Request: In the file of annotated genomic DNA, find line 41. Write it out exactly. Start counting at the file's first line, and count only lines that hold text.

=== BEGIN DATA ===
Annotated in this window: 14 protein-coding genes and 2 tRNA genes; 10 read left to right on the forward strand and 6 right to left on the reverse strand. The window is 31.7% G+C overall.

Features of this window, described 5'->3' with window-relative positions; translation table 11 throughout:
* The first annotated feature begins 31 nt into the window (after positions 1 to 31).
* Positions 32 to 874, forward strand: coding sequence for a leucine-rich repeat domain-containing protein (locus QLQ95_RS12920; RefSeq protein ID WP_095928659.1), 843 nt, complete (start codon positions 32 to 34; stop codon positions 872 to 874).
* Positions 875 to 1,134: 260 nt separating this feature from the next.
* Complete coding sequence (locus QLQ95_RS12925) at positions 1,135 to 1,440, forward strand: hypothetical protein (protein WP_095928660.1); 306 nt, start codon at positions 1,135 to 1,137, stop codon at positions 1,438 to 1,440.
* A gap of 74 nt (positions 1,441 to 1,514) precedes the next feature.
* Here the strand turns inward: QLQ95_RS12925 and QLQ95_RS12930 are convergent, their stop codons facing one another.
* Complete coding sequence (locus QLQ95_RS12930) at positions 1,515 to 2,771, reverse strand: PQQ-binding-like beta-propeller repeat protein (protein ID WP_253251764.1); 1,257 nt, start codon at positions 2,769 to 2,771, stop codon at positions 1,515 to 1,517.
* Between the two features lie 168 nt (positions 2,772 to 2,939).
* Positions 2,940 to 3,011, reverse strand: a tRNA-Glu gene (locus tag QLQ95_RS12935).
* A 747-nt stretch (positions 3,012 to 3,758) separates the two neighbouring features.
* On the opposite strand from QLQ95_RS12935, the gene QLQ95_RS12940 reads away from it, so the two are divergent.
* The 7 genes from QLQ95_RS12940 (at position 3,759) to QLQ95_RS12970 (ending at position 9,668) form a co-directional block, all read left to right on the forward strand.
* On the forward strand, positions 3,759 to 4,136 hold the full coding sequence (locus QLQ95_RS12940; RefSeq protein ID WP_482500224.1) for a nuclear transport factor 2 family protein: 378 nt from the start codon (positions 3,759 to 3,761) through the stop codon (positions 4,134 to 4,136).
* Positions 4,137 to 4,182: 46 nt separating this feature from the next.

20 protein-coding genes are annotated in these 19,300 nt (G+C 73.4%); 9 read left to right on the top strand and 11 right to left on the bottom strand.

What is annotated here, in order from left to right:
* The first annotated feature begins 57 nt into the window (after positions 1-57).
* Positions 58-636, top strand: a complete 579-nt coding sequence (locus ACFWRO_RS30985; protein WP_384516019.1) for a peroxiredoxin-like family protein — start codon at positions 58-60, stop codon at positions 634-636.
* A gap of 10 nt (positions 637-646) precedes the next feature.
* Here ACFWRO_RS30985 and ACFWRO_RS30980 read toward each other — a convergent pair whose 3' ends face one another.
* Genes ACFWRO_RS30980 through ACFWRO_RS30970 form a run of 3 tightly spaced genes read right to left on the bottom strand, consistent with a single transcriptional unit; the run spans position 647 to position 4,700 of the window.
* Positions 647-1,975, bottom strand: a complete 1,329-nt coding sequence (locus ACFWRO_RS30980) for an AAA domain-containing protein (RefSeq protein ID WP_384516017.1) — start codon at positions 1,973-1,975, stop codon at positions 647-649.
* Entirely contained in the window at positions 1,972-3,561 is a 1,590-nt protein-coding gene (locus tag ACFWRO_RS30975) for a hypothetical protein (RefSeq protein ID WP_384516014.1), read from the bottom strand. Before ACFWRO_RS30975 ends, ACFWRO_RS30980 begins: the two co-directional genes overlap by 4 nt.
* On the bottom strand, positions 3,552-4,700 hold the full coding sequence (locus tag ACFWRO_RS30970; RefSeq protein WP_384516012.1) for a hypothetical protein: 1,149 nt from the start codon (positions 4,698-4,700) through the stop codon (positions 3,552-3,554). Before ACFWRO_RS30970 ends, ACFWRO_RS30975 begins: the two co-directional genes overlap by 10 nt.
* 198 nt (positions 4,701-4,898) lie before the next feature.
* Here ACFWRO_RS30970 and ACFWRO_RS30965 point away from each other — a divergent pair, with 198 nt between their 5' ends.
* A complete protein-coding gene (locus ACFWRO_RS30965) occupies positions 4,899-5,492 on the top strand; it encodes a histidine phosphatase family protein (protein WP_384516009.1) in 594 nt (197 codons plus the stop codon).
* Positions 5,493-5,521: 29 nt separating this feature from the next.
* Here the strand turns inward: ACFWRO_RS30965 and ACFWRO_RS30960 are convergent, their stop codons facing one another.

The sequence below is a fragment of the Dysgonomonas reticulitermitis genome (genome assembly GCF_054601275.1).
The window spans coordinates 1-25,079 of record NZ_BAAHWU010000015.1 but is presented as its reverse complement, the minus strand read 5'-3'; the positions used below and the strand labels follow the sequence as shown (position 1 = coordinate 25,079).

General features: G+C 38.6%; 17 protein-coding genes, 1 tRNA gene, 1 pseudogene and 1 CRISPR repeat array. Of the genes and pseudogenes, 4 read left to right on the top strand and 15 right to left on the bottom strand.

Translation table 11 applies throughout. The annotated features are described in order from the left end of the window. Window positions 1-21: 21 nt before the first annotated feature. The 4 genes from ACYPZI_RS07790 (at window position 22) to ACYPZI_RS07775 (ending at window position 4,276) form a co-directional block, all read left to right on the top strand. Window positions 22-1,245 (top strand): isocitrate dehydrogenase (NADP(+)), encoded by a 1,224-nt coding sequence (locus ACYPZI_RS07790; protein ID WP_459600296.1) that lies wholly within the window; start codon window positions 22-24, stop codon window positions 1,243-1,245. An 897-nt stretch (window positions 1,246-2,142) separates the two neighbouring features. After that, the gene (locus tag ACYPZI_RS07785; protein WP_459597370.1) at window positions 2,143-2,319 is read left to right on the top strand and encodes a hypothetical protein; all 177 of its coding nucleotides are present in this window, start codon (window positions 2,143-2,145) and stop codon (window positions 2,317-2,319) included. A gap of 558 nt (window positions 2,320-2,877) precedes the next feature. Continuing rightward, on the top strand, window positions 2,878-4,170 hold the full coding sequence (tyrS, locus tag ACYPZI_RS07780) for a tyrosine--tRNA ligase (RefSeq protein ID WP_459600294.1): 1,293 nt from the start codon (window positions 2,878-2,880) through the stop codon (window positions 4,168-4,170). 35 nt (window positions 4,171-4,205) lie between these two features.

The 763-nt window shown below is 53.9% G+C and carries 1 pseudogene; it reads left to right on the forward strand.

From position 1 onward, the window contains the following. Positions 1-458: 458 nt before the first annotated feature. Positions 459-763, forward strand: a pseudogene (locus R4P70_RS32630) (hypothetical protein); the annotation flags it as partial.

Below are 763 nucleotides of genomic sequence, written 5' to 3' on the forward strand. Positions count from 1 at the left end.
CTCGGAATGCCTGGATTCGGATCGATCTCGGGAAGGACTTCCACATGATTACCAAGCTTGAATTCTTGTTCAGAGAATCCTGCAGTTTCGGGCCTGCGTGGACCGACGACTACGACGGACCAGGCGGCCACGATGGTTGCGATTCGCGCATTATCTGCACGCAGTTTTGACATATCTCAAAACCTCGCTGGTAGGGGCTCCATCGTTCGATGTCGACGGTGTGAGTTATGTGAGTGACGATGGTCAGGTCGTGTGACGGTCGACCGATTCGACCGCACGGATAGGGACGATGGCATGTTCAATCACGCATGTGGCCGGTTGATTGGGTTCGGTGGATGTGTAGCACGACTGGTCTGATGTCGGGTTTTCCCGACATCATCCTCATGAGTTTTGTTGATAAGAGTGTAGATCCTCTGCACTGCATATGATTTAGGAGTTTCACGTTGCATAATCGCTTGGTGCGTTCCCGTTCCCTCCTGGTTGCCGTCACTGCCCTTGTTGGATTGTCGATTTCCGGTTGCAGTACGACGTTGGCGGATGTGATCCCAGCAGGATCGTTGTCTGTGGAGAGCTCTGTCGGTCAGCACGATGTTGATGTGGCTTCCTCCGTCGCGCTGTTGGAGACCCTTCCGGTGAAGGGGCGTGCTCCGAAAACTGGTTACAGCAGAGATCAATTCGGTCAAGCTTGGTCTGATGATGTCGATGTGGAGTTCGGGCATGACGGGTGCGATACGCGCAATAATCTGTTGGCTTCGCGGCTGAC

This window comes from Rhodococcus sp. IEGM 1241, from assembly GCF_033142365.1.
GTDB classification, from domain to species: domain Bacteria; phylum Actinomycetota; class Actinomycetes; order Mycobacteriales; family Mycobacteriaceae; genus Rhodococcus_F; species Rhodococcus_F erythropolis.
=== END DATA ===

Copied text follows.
GTDB classification, from domain to species: domain Bacteria; phylum Actinomycetota; class Actinomycetes; order Mycobacteriales; family Mycobacteriaceae; genus Rhodococcus_F; species Rhodococcus_F erythropolis.